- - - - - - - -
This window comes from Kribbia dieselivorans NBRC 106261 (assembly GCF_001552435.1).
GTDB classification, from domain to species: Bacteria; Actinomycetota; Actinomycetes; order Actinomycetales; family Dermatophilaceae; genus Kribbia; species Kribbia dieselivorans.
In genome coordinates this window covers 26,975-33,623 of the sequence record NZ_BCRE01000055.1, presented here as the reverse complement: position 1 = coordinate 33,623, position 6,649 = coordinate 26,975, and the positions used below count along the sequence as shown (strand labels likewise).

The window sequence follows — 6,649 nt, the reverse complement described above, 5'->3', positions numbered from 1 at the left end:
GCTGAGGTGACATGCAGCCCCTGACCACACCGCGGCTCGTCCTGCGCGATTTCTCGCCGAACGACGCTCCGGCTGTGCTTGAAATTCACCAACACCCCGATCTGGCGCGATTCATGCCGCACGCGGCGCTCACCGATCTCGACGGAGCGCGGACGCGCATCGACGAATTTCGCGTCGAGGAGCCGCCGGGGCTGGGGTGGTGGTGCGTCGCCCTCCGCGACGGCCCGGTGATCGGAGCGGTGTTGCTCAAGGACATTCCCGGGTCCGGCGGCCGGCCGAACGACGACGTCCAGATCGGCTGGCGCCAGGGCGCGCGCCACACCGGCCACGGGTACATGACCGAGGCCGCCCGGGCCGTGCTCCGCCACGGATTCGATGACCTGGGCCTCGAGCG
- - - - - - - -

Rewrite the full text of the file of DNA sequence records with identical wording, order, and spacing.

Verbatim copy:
This window comes from Kribbia dieselivorans NBRC 106261 (assembly GCF_001552435.1).
GTDB classification, from domain to species: Bacteria; Actinomycetota; Actinomycetes; order Actinomycetales; family Dermatophilaceae; genus Kribbia; species Kribbia dieselivorans.
In genome coordinates this window covers 26,975-33,623 of the sequence record NZ_BCRE01000055.1, presented here as the reverse complement: position 1 = coordinate 33,623, position 6,649 = coordinate 26,975, and the positions used below count along the sequence as shown (strand labels likewise).

The window sequence follows — 6,649 nt, the reverse complement described above, 5'->3', positions numbered from 1 at the left end:
GCTGAGGTGACATGCAGCCCCTGACCACACCGCGGCTCGTCCTGCGCGATTTCTCGCCGAACGACGCTCCGGCTGTGCTTGAAATTCACCAACACCCCGATCTGGCGCGATTCATGCCGCACGCGGCGCTCACCGATCTCGACGGAGCGCGGACGCGCATCGACGAATTTCGCGTCGAGGAGCCGCCGGGGCTGGGGTGGTGGTGCGTCGCCCTCCGCGACGGCCCGGTGATCGGAGCGGTGTTGCTCAAGGACATTCCCGGGTCCGGCGGCCGGCCGAACGACGACGTCCAGATCGGCTGGCGCCAGGGCGCGCGCCACACCGGCCACGGGTACATGACCGAGGCCGCCCGGGCCGTGCTCCGCCACGGATTCGATGACCTGGGCCTCGAGCG